occurred after the peak of thermal stress, the observed DHW may
have declined from the maximum thermal stressexperienced at that
location. This could have resulted in a level of bleaching greater
than that expected from the observed DHW against which it was
compared. Each data point represented the average of all surveys
for a given 0.5-degree pixel conducted during the twice-weekly time
period (temporal resolution) of the satellite data, plotted against the
DHW value observed for that pixel and time period. The
relationship between observed DHW and percent coral bleached
was highly significant (slope =3.41, intercept =26.94, DF =359,
p,0.0001, r2=0.24). Given the variability of monitoring techniques
employed, sampling errors within each technique, and local factors
at individual reef sites (e.g., shading, ponding), the explicative power
of the satellite metric (r2=0.24 for percent coral bleached)
supported the predictive relationship between the thermal stress
monitored by CRW satellite products and the observed bleaching
during this event. However, it was clear that inclusion of other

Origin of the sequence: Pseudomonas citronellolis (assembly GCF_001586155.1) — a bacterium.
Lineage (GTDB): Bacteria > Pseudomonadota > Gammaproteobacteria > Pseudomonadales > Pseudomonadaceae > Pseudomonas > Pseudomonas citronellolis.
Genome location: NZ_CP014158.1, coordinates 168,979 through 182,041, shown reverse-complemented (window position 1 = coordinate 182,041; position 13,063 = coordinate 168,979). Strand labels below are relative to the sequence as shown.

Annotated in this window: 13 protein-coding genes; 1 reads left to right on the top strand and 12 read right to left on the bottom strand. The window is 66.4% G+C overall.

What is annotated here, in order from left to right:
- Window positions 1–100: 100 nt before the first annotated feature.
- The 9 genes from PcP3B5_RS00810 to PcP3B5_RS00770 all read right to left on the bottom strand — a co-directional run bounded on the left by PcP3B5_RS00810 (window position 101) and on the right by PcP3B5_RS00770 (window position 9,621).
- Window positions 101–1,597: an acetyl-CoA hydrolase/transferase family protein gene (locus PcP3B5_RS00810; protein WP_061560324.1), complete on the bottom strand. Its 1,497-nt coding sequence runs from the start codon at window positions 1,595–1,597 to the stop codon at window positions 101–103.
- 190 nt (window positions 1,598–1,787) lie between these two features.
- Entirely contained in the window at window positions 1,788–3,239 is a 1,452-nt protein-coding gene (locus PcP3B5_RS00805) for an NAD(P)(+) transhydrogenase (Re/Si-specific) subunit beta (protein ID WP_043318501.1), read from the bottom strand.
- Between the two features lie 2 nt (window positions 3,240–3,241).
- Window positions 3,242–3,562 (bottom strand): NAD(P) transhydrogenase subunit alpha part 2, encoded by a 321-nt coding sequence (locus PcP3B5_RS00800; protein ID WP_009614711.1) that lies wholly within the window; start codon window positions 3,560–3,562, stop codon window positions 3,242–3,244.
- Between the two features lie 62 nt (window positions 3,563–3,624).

information, including higher spatial resolution SST-based prod-
ucts, may further refine bleaching predictions in the future.
For consistency, mortality data were considered only for
observations after the peak of the thermal stress event (i.e., the
maximum DHW) within a pixel and were analyzed against the
maximum thermal stress (Figure 3B). For this study, the threshold
for significant mortality was defined where the observed value was
twice the regional baseline mortality; i.e., 8%. The nature of this
analysis was very broad, combining field datasets across time,
space, and survey methodology. No attempt was made to separate
mortality induced by bleaching from that resulting by other
diseases as both were related to thermal stress [14,48]. The results
showed strong predictive power. However, thermal stress was far
from a perfect predictor of mortality as local variability in the
response of corals at and within individual reef sites likely played a
critical role due to differences in circulation, shading, past thermal